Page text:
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A Study on the Prevalence of and Risk Factors for
Neck Pain Among University Academic Staff in Hong Kong

J Occup Rehabil 2002 (Jun); 12 (2): 77–91

Among those with neck pain during computer processing, 60.3% had a forward head posture. However, a low correlation between psychosocial factors and neck pain was demonstrated (r = 0.343). Academic staff in tertiary institutions could be considered as a high-risk group of job-related neck pain.

Chiropractic Care of a Patient with Vertebral
Subluxations and Unsuccessful Surgery
of the Cervical Spine

J Manipulative Physiol Ther 2001 (Sep); 24 (7): 477-482 ~ FULL TEXT

The chiropractic care of a patient with neck pain and left upper extremity radiculopathy after cervical diskectomy is presented. Marked resolution of the patient's symptoms was obtained concomitant with a reduction in subluxation findings at multiple levels despite the complicating history of an unsuccessful cervical spine surgery. This is the first report in the indexed literature of chiropractic care after an unsuccessful cervical spine surgery.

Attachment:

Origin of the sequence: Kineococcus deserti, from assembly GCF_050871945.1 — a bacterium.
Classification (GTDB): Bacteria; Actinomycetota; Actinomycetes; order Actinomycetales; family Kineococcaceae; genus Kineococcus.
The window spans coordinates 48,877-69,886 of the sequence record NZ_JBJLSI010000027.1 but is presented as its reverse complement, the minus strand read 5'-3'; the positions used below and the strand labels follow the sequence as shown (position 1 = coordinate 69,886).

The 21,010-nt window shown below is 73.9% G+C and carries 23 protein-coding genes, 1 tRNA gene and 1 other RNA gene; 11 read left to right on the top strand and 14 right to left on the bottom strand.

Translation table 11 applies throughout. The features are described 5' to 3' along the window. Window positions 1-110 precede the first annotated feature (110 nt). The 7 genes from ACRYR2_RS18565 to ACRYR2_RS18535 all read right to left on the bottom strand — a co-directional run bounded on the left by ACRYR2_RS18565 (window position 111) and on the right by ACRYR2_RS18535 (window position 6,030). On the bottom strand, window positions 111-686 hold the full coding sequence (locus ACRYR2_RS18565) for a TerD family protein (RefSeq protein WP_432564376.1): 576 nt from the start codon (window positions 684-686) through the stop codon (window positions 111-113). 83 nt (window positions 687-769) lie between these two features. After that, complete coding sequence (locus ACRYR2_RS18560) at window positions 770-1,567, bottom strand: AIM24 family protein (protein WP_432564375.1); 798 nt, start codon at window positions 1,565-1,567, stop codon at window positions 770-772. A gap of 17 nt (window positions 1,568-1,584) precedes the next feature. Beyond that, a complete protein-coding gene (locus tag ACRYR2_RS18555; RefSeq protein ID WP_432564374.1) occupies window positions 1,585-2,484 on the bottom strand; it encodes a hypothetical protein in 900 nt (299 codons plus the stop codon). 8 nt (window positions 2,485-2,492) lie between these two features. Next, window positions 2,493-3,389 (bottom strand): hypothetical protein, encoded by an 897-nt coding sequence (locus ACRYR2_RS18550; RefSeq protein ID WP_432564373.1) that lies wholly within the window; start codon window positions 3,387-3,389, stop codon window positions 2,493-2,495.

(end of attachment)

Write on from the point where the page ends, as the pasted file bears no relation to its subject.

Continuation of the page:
Back and Neck Problems Among Dentists and Dental Auxiliaries
J Contemp Dent Pract 2001 (Aug 15); 2 (3): 17-30

In the practice of dentistry, stress, tension, and postural practices can contribute to back and neck problems. Two hundred and four dentists and dental auxiliary (87 males and 117 females) in Riyadh city, Saudi Arabia were surveyed to determine the prevalence of postural problems. The candidates were interviewed and observed during practice. The data obtained showed that 111 (54.4%) of the subjects complained of neck pain and 150 (73.3%) complained of back pain.